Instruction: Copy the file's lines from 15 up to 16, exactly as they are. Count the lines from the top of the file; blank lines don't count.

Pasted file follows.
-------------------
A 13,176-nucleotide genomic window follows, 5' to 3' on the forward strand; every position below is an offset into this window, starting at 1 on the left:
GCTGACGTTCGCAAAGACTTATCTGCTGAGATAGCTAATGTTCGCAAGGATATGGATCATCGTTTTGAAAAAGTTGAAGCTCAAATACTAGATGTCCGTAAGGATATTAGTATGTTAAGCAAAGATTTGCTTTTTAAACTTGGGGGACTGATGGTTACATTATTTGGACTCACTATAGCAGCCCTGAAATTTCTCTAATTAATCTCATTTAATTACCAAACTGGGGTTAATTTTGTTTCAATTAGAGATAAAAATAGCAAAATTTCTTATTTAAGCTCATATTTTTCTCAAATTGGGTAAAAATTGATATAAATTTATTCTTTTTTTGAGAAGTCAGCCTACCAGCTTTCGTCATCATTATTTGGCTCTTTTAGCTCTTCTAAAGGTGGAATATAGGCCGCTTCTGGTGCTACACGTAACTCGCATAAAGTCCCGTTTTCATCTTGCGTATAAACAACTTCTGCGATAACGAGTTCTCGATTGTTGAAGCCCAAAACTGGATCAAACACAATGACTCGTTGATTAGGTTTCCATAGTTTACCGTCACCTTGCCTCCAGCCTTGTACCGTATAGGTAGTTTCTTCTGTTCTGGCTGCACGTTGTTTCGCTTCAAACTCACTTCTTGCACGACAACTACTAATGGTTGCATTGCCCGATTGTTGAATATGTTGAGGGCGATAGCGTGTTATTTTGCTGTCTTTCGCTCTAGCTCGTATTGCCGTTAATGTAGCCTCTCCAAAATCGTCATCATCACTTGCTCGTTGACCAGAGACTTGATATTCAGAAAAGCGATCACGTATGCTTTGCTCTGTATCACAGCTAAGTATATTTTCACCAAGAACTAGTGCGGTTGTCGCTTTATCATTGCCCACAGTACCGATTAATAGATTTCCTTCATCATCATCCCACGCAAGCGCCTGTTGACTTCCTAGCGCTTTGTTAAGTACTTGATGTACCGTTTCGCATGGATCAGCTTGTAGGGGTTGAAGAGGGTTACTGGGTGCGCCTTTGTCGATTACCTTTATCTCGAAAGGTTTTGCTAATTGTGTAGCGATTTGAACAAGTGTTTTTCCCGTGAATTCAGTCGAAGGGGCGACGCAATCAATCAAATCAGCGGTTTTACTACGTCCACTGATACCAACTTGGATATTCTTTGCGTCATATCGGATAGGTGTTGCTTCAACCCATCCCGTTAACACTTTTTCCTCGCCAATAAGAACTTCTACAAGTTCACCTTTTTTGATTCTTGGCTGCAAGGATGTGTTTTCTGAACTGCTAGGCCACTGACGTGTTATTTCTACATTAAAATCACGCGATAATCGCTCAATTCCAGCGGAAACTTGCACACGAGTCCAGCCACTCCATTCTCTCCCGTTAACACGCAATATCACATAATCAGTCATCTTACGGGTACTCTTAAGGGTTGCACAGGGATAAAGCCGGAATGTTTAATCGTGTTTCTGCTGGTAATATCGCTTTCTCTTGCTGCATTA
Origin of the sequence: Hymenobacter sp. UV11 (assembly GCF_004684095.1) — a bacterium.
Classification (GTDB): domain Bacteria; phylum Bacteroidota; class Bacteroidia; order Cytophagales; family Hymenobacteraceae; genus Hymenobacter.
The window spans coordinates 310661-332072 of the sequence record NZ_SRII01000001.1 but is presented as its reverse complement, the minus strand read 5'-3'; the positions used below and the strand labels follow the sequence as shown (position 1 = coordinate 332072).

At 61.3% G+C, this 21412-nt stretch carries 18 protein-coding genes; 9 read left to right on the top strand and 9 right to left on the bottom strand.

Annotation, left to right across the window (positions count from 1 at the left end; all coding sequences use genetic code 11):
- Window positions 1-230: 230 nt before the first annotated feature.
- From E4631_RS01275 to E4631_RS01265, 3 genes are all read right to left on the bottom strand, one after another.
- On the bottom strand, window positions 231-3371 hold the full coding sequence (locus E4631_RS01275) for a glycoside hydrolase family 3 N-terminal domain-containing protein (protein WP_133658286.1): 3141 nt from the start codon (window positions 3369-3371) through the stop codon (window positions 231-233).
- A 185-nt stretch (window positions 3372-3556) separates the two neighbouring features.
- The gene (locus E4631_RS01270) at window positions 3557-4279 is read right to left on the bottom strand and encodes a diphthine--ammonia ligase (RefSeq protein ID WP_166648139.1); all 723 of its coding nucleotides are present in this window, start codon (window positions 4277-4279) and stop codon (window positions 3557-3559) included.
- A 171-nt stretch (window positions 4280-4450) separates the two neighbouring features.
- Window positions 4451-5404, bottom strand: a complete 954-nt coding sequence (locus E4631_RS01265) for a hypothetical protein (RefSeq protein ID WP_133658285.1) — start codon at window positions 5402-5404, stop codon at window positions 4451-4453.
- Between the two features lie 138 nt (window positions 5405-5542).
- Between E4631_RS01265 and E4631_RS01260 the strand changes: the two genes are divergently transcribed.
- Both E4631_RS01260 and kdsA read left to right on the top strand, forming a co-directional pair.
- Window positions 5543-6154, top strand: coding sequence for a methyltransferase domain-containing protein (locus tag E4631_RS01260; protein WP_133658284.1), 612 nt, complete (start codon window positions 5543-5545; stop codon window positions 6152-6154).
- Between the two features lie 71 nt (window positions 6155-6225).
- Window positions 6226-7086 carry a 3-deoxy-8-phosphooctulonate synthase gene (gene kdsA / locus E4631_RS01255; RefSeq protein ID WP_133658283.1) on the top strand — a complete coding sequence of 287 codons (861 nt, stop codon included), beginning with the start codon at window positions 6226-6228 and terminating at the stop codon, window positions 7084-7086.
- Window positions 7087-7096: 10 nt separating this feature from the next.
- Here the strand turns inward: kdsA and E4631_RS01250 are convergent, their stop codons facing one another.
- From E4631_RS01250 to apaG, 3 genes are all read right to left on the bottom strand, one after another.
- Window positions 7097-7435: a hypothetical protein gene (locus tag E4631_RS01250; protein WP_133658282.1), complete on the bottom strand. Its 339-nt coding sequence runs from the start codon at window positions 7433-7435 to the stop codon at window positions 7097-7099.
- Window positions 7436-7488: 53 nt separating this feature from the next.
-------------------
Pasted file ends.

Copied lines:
- Between the two features lie 138 nt (window positions 5405-5542).
- Between E4631_RS01265 and E4631_RS01260 the strand changes: the two genes are divergently transcribed.